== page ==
Western Ballet’s “La Fille Mal Gardée” features Alison Share and Maykel Solas. The production runs Friday and Saturday at Foothill College

Western Ballet is slated to perform “La Fille Mal GardéeR...

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Spiritual Life

Magazine

A yoga class a day keeps the stress away

A yoga class a day keeps the stress away


Van Houtte/Town Crier Yoga of Los Altos hosts a variety of classes, including Strong Flow Vinyasa, above, taught by Doron Hanoch. Yin Yoga instructor Janya Wongsopa guides a student in the practice, below.

It’s nearly 9 a.m. on a Monday mornin...

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More parking needed for office development: Commission unanimously denies First St. project variance


Rendering courtesy of city of Los Altos
Developers of the 17,156-square-foot office building proposed for First Street and San Antonio Road unsuccessfully sought approval for a parking variance last week.

The Los Altos Planning and Transportation Commission (PTC) last week denied a parking variance for a downtown development slated for the corner of First Street and San Antonio Road.

The PTC voted unanimously to continue its review of a three-story, 17,156-square-foot office building at 467 First St. – at the corner of San Antonio – to a future date because it offered 45 total parking spaces instead of the 52 mandated by city zoning requirements. Prior to casting their votes, some commission members noted that they simply couldn’t support the variance because of the lack of parking in the downtown area already.

“I am really, strongly opposed to approving this unless the parking is solved. … Every time we approve one of these and we’re shy (spaces), it just keeps adding up,” said Commissioner Ken Lorell.

Some commissioners instead suggested that the project applicant – Southgate Partners LLC – explore alternatives like tandem parking spaces or vehicle parking lifts to fully supply the project, which currently calls for 29 underground and 16 surface-level spaces. Using alternate solutions like parking lifts or tandem parking systems to meet parking requirements would negate the need for a variance altogether, Assistant City Manager James Walgren said during commission discussion of the item.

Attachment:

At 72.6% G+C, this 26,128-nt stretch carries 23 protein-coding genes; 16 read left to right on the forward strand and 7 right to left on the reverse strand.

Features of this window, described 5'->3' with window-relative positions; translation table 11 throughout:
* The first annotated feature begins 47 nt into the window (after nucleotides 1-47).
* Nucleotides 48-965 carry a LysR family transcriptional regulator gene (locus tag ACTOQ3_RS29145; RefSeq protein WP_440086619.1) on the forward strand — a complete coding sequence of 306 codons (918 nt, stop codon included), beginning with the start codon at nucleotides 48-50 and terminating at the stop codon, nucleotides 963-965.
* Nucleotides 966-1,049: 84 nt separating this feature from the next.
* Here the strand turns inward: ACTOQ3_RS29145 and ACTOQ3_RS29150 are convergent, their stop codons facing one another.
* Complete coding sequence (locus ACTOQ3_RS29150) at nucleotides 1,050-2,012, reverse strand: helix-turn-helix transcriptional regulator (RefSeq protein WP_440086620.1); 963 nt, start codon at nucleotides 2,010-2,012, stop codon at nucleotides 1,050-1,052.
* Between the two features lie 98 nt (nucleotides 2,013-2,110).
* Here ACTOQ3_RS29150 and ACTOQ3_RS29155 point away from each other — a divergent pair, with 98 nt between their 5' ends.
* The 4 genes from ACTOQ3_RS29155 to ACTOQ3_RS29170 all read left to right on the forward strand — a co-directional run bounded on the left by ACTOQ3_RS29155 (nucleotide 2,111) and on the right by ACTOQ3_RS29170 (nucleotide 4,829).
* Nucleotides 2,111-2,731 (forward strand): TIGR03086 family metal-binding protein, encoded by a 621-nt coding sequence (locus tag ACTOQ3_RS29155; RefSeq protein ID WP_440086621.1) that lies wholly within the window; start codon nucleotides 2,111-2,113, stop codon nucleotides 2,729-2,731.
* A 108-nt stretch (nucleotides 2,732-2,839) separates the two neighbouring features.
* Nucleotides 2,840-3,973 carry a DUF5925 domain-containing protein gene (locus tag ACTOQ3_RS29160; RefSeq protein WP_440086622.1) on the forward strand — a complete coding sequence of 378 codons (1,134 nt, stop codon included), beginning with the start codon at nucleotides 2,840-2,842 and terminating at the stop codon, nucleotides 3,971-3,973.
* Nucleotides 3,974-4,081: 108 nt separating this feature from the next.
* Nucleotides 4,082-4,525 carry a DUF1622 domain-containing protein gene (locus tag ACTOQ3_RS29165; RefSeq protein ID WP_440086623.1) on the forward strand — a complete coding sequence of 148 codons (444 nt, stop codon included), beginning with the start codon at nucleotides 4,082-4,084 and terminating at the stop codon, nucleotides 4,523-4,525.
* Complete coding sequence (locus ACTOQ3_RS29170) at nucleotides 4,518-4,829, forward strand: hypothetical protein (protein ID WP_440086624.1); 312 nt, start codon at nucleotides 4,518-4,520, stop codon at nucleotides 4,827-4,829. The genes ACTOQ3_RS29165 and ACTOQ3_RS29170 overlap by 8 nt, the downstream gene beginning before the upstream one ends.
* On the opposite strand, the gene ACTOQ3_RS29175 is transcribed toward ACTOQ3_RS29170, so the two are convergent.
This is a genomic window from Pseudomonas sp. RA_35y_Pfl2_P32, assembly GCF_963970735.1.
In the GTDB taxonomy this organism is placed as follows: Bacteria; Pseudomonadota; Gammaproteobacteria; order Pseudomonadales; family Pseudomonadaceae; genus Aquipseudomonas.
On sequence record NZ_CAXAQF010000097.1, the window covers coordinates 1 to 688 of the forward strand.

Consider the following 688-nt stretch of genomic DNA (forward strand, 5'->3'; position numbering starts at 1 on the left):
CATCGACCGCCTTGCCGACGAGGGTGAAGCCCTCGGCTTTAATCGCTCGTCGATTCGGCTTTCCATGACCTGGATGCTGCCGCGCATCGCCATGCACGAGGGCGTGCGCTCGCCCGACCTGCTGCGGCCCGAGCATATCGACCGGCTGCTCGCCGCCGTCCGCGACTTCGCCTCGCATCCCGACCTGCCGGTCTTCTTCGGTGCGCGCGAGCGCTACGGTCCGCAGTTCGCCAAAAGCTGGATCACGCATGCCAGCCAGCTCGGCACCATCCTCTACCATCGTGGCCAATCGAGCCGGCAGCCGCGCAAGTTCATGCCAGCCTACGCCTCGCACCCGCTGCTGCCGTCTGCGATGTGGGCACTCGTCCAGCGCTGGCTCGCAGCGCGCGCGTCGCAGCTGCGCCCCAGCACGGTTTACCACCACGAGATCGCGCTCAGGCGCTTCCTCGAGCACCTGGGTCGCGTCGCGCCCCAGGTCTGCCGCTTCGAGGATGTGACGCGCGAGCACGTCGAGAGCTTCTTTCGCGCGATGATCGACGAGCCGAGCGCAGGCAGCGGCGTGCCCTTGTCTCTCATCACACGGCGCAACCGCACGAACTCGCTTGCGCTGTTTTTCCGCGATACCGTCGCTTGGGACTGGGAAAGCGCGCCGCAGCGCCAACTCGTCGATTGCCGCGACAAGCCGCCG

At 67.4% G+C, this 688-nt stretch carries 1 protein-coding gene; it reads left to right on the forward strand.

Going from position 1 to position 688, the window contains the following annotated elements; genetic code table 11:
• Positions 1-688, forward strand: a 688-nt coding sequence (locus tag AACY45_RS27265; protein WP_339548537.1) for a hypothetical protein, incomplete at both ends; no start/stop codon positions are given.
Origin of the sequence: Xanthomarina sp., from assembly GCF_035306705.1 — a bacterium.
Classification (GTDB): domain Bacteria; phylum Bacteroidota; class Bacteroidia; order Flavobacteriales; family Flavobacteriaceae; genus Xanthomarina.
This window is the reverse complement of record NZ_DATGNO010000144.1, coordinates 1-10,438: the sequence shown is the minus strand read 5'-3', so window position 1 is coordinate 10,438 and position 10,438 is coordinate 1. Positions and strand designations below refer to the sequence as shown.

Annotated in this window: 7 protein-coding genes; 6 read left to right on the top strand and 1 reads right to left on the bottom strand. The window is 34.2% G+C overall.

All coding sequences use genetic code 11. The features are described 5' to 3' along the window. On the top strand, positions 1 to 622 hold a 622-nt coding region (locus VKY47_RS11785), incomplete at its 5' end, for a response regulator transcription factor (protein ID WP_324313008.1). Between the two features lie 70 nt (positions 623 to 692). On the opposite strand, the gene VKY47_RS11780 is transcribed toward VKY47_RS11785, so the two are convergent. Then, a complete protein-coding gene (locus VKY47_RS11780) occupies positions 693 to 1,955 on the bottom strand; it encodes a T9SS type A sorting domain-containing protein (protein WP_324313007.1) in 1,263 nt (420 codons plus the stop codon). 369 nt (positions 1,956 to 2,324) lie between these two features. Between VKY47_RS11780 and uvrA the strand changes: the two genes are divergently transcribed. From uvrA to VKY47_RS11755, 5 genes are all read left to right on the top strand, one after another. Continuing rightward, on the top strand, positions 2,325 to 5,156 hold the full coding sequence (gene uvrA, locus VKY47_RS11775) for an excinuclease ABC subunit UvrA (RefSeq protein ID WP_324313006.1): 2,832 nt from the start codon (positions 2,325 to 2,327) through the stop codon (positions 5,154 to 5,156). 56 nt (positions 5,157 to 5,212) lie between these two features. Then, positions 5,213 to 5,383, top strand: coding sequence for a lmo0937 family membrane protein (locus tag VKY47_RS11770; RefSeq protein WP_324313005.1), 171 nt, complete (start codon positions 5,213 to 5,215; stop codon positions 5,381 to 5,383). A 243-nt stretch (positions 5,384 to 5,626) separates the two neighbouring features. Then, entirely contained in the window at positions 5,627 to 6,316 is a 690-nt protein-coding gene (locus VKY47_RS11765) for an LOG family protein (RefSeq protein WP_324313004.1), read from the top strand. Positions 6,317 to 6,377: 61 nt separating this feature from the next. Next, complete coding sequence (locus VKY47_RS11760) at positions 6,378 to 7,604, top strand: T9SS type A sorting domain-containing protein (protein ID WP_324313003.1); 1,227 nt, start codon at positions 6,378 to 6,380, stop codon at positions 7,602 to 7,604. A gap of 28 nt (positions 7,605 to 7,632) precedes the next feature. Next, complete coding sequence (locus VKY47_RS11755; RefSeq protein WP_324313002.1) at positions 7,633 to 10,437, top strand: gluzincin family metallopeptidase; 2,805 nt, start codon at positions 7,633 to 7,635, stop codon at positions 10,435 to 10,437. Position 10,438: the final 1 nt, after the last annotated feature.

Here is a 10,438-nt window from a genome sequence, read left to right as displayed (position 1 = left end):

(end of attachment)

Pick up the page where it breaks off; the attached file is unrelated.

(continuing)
“I just have a feeling there are options out there which have not been looked at in detail,” Commissioner Malika Junaid said prior to voting against the variance.

The commission’s decision came after project architect Ken Hayes said the variance was needed because of the site’s constrained configuration. The site, formerly home to a Chevron gas station, currently houses the Burger Town and The Barking Lot businesses.

Instead, Hayes said the project offers other amenities that could be considered in lieu of its parking shortage, such as 12 additional bicycle parking spaces. Offering transit vouchers for commuters working there is another possible mitigating measure, he added.

“If you provide all of the regular parking, everybody’s just going to drive to work,” Hayes said. “If you provide alternatives, people think differently.”

Hayes noted that the project could be credited for as much as six parking spaces as well because it was designed with approximately 25 percent “inefficient” space – unusable office space for amenities like restrooms, hallways and lobbies – in order “to make the building look nice.”

Still, some commissioners were quick to note that stomaching a project without the needed spaces would be tough, especially when parking in the downtown triangle already appears to be at a premium.

“I can’t imagine how this commission would be looked at if we allowed a variance in an already crowded city. It just doesn’t work,” Commission Chairman Jerry Moison said of the project’s current parking configuration.

Commissioner Ronit Bodner added that while she generally approved of the building’s design, green-lighting the parking variance could set a negative precedent.

“I’m a big fan of this building and of this project,” she said, “but it has to be (fully) parked. … The rules are not aspirational. They need to park it.”